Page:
The Brazilian-Columbian War was a short-lived war between the Empire of Brazil and the Kingdom of Columbia. The war began on December 15 620 when a Columbian Man-o-War, the RCS Thelema, fired upon the Brazilian colony of Novo Brasilia on the island of Cuba. War was officially declared when this news reached the Brazilian capital in January 621. The Imperial Brazilian Navy engaged the Columbian Royal Navy in multiple engagements in the Gulf of Mexico, Caribbean Sea, and Atlantic Ocean. The most notable of these engagements was the Battle of the Outer Banks of April 621 in which the Brazilian Navy succeeded in the destruction of the Columbian Navy. With the Columbian Navy destroyed, the Brazilians were able to invade the Delmarva Peninsula, which was fully occupied after the defeat of the Columbian Army in the Battle of Salisbury on May 5.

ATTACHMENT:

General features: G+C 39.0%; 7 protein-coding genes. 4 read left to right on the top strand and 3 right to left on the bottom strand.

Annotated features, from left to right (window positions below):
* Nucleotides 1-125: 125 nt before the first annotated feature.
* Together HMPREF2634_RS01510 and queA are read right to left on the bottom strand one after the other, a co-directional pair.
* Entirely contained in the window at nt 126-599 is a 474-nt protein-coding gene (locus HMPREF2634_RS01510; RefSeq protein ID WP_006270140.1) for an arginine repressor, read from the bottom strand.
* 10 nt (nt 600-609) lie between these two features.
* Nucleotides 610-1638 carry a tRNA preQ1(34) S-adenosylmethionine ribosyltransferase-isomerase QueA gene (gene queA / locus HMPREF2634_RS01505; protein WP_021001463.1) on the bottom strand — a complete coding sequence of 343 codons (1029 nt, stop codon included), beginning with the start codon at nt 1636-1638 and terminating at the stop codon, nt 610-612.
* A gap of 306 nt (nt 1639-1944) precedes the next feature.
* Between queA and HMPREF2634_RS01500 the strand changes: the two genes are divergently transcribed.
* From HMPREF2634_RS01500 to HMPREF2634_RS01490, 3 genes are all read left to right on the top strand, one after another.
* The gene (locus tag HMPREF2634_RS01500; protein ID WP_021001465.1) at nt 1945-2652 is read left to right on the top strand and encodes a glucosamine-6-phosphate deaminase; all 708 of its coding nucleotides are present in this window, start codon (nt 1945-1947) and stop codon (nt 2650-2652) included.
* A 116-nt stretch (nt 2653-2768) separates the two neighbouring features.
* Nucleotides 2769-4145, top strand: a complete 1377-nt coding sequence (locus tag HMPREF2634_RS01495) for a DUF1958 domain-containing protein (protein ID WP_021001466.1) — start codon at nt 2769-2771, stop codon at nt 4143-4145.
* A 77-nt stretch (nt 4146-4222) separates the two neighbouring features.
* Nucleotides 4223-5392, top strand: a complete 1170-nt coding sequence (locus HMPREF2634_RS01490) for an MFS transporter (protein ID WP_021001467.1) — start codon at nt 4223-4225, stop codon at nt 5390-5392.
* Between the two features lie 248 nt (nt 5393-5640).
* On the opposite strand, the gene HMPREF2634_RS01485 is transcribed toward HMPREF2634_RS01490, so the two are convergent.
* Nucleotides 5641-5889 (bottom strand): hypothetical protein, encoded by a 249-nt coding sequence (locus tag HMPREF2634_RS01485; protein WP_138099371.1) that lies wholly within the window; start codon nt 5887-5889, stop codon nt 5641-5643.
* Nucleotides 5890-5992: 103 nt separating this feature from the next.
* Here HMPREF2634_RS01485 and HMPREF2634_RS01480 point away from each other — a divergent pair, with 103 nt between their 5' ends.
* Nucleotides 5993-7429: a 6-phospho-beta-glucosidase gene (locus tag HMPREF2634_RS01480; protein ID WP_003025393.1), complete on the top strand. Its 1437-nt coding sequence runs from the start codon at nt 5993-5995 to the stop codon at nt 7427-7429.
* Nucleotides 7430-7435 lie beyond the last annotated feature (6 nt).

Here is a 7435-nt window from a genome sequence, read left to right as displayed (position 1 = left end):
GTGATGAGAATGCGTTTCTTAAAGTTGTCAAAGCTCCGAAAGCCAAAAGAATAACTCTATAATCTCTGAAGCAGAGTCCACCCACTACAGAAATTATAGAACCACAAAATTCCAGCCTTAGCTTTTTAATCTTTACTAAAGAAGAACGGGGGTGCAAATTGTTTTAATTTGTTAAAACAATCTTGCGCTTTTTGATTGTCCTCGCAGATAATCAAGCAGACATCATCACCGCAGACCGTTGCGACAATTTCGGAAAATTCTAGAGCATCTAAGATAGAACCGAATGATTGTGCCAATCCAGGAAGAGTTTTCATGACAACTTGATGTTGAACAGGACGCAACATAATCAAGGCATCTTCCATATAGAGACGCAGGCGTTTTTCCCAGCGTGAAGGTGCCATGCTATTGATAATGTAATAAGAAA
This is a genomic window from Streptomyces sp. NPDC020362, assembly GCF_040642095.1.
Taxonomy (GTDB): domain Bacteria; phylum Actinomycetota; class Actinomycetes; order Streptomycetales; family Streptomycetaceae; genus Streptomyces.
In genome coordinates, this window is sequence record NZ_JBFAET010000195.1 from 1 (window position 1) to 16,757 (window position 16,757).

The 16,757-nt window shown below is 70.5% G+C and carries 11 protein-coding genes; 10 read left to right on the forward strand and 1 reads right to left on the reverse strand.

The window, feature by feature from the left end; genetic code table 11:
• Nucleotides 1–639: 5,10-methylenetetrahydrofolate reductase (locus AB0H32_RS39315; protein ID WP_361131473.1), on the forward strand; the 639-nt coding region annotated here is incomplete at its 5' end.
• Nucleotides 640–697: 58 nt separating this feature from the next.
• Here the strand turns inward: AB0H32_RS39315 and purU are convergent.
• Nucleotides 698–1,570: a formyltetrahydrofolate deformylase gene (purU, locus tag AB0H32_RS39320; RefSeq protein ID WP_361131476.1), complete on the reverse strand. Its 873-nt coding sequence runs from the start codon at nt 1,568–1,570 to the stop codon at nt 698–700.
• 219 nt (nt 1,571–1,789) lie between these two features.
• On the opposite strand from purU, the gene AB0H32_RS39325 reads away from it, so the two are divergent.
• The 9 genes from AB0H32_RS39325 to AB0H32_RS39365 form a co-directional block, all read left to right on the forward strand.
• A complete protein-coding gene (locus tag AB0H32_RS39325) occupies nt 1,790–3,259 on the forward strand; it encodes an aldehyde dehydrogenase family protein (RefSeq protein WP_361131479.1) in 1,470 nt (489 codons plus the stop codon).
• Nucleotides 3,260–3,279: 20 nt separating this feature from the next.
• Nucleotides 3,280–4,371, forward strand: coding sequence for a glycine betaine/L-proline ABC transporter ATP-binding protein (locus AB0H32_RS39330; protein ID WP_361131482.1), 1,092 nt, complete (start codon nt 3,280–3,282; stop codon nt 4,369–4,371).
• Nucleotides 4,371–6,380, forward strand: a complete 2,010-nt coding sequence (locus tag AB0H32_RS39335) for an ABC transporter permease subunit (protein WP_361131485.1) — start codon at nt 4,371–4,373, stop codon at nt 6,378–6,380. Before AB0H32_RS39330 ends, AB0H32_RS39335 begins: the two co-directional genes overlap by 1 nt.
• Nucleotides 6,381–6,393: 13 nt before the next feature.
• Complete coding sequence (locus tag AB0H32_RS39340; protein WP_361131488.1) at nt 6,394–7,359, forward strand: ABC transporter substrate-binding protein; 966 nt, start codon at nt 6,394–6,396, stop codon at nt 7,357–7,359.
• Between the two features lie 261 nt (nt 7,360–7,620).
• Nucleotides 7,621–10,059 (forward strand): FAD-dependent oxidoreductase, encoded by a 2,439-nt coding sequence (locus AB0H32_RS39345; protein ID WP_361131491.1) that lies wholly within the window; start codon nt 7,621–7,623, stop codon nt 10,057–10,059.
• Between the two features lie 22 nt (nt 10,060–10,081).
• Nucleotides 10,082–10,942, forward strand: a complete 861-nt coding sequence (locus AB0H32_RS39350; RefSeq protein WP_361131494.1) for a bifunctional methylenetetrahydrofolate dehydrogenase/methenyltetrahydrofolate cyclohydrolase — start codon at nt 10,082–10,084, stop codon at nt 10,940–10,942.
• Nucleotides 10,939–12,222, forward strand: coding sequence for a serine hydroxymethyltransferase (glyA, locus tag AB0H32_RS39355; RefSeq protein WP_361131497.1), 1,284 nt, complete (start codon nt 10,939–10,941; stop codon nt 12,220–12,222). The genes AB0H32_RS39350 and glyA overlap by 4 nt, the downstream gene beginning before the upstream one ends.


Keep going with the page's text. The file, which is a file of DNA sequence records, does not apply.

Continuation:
The Treaty of Cambridge was signed on June 24, 621 officially ceding the Delmarva Peninsula to Brazil, and forbidding Columbia from establishing settlements in the Caribbean.
After the Treaty of Cambridge, James II of Columbia abdicated the throne to his eldest son Fritigern.